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June 9, 2009

Cultural Anthropologist Nomi Stone to Read Her Poems Inspired by Study of Tunisian Jews

Djerba, Tunisia, remains one of the last cohesive Jewish communities in North Africa. Inspired by her study of the Jews of Djerba and their Muslim neighbors, cultural anthropologist Nomi Stone has published a book of poetry titled "Stranger’s Notebook" (TriQuarterly Books, Northwest University Press).

Stone will read from her debut collection of verses at the Library of Congress at noon on Wednesday, June 24, in the African and Middle Eastern Division conference room, located on the second floor of the Thomas Jefferson Building, 10 First Street S.E., Washington, D.C.

The event, which is sponsored by the Hebraic Section of the African and Middle Eastern Division, is free and open to the public; tickets are not required.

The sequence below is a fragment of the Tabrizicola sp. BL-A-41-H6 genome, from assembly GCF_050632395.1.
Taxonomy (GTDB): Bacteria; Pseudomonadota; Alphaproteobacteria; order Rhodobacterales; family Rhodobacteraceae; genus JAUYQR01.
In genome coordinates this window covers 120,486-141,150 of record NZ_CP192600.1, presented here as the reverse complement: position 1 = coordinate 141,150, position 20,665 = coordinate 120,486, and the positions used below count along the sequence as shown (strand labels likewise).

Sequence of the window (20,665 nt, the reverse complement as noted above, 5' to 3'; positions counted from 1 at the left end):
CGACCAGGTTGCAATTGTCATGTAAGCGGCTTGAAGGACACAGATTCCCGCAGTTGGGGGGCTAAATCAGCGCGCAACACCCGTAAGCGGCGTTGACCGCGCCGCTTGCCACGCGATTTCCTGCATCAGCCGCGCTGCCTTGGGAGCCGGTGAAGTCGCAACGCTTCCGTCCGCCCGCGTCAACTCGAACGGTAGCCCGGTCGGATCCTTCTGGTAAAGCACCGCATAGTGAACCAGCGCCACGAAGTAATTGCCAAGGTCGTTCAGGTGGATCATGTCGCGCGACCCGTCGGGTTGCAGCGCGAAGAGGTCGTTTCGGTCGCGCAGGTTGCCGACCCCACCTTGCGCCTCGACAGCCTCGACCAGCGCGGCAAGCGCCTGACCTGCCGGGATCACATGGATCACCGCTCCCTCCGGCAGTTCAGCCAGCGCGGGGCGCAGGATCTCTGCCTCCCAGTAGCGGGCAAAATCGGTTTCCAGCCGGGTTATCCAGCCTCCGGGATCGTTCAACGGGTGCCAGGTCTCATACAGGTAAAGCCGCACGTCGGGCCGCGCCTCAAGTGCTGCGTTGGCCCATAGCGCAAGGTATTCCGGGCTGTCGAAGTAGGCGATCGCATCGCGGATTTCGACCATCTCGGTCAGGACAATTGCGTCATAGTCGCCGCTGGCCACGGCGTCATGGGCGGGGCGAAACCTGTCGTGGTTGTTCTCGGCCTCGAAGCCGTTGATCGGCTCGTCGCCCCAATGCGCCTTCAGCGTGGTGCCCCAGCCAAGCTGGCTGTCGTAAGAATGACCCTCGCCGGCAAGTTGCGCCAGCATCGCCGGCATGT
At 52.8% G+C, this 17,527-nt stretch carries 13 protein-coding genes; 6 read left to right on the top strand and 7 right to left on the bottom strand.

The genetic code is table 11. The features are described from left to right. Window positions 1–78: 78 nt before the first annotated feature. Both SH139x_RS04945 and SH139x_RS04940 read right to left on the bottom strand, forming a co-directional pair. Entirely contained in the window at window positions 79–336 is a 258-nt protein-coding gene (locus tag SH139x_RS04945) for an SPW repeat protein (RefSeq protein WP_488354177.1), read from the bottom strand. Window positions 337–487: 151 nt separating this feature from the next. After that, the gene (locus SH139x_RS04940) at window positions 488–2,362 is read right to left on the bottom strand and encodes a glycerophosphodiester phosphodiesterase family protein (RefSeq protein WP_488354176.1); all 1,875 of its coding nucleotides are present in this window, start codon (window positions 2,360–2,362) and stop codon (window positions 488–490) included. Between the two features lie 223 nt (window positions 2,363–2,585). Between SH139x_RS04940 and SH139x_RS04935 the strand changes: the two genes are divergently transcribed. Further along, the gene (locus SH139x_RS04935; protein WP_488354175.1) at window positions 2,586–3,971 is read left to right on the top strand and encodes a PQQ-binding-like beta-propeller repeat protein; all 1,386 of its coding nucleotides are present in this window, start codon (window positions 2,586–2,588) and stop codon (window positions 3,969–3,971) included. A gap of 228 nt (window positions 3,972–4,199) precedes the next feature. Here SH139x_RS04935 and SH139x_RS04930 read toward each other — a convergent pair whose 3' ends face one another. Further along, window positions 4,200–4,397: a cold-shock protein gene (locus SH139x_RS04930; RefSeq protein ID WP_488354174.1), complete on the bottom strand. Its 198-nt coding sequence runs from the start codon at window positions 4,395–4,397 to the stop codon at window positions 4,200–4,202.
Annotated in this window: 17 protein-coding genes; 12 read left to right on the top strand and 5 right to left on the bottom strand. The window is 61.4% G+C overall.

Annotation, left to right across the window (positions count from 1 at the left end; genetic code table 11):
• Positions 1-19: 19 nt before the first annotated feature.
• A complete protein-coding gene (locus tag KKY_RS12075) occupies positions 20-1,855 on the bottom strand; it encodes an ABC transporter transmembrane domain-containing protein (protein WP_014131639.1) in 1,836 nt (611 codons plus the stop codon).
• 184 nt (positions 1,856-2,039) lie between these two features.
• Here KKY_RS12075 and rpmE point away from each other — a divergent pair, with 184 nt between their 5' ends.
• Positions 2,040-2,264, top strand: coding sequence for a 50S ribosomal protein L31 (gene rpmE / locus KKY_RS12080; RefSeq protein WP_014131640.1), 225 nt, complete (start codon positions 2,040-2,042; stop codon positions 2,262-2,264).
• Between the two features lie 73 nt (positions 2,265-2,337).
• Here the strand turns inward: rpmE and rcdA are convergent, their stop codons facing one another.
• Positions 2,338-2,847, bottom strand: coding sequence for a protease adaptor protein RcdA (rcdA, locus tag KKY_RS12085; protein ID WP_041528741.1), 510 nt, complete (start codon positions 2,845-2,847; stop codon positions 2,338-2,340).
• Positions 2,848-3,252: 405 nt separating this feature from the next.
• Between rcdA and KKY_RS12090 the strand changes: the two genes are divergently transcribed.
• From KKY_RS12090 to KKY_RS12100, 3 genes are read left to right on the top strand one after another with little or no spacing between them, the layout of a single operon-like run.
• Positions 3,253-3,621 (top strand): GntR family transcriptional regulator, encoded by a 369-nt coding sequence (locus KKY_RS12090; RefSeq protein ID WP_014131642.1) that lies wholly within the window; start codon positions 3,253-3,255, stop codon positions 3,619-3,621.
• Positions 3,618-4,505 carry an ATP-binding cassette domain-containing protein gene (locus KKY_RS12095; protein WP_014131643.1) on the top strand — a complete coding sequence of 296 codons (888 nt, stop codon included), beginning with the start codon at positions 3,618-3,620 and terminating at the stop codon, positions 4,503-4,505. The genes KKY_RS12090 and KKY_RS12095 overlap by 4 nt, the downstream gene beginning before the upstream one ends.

Stone is a doctoral candidate in cultural anthropology at Columbia University. She earned a master’s degree in Middle Eastern Studies from Oxford University, and held a Fulbright Scholarship in creative writing in Tunisia. She has received poetry fellowships and grants from the Vermont Studio Center and the D.C. Commission for the Arts and Humanities.

Founded in 1800, the Library of Congress is the nation’s oldest federal cultural institution. The Library seeks to spark imagination and creativity and to further human understanding and wisdom by providing access to knowledge through its magnificent collections, programs and exhibitions. Many of the Library’s rich resources can be accessed through its Web site at www.loc.gov and via interactive exhibitions on a new, personalized Web site at myLOC.gov.

The African and Middle Eastern Division is the Library’s center for the study of some 77 countries and regions from Southern Africa to the Maghreb and from the Middle East to Central Asia. The Hebraic Section supports reference and research activities related to the Ancient Near East, pre-Islamic Egypt, biblical studies, Jewish studies and ancient and modern Israel. The section has custody of materials in a variety of formats in Hebrew and its cognates, including Yiddish, Ladino, Judeo-Arabic, Judeo-Persian, as well as Amharic, Coptic and Syriac. For more information about the division and its holdings, visit www.loc.gov/rr/amed/.

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PR 09-114
06/09/09
ISSN 0731-3527

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